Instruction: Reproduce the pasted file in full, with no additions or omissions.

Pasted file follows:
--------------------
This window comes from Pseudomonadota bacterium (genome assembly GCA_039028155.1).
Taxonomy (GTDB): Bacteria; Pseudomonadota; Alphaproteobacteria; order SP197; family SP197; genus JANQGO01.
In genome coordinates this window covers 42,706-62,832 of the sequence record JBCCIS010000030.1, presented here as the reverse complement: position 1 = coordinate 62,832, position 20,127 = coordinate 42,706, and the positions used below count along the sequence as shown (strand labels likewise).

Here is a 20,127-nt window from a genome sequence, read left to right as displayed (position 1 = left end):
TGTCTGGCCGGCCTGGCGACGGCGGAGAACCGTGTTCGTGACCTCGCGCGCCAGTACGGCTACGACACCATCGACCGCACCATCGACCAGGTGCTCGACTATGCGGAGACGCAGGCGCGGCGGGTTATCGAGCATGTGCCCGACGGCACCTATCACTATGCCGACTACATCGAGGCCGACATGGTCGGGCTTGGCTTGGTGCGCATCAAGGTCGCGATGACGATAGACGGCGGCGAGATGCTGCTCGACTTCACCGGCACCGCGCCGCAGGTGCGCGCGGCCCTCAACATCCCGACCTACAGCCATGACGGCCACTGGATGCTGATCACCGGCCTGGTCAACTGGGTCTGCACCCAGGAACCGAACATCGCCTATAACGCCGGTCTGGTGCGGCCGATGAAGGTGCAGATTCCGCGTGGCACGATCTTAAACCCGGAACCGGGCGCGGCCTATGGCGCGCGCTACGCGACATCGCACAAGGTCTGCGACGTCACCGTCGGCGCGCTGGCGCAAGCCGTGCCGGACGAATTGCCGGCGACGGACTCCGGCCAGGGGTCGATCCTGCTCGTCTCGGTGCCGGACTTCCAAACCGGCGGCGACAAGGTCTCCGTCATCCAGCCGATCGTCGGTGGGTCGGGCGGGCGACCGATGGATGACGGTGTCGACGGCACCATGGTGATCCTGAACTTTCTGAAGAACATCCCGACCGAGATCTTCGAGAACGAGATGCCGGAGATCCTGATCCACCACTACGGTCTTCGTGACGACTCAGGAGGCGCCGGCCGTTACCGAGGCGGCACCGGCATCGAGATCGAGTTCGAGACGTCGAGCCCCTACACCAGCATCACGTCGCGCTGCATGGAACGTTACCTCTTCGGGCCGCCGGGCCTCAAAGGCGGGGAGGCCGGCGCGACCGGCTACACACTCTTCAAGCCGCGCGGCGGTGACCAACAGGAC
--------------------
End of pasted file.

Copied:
This window comes from Pseudomonadota bacterium (genome assembly GCA_039028155.1).
Taxonomy (GTDB): Bacteria; Pseudomonadota; Alphaproteobacteria; order SP197; family SP197; genus JANQGO01.
In genome coordinates this window covers 42,706-62,832 of the sequence record JBCCIS010000030.1, presented here as the reverse complement: position 1 = coordinate 62,832, position 20,127 = coordinate 42,706, and the positions used below count along the sequence as shown (strand labels likewise).

Here is a 20,127-nt window from a genome sequence, read left to right as displayed (position 1 = left end):
TGTCTGGCCGGCCTGGCGACGGCGGAGAACCGTGTTCGTGACCTCGCGCGCCAGTACGGCTACGACACCATCGACCGCACCATCGACCAGGTGCTCGACTATGCGGAGACGCAGGCGCGGCGGGTTATCGAGCATGTGCCCGACGGCACCTATCACTATGCCGACTACATCGAGGCCGACATGGTCGGGCTTGGCTTGGTGCGCATCAAGGTCGCGATGACGATAGACGGCGGCGAGATGCTGCTCGACTTCACCGGCACCGCGCCGCAGGTGCGCGCGGCCCTCAACATCCCGACCTACAGCCATGACGGCCACTGGATGCTGATCACCGGCCTGGTCAACTGGGTCTGCACCCAGGAACCGAACATCGCCTATAACGCCGGTCTGGTGCGGCCGATGAAGGTGCAGATTCCGCGTGGCACGATCTTAAACCCGGAACCGGGCGCGGCCTATGGCGCGCGCTACGCGACATCGCACAAGGTCTGCGACGTCACCGTCGGCGCGCTGGCGCAAGCCGTGCCGGACGAATTGCCGGCGACGGACTCCGGCCAGGGGTCGATCCTGCTCGTCTCGGTGCCGGACTTCCAAACCGGCGGCGACAAGGTCTCCGTCATCCAGCCGATCGTCGGTGGGTCGGGCGGGCGACCGATGGATGACGGTGTCGACGGCACCATGGTGATCCTGAACTTTCTGAAGAACATCCCGACCGAGATCTTCGAGAACGAGATGCCGGAGATCCTGATCCACCACTACGGTCTTCGTGACGACTCAGGAGGCGCCGGCCGTTACCGAGGCGGCACCGGCATCGAGATCGAGTTCGAGACGTCGAGCCCCTACACCAGCATCACGTCGCGCTGCATGGAACGTTACCTCTTCGGGCCGCCGGGCCTCAAAGGCGGGGAGGCCGGCGCGACCGGCTACACACTCTTCAAGCCGCGCGGCGGTGACCAACAGGAC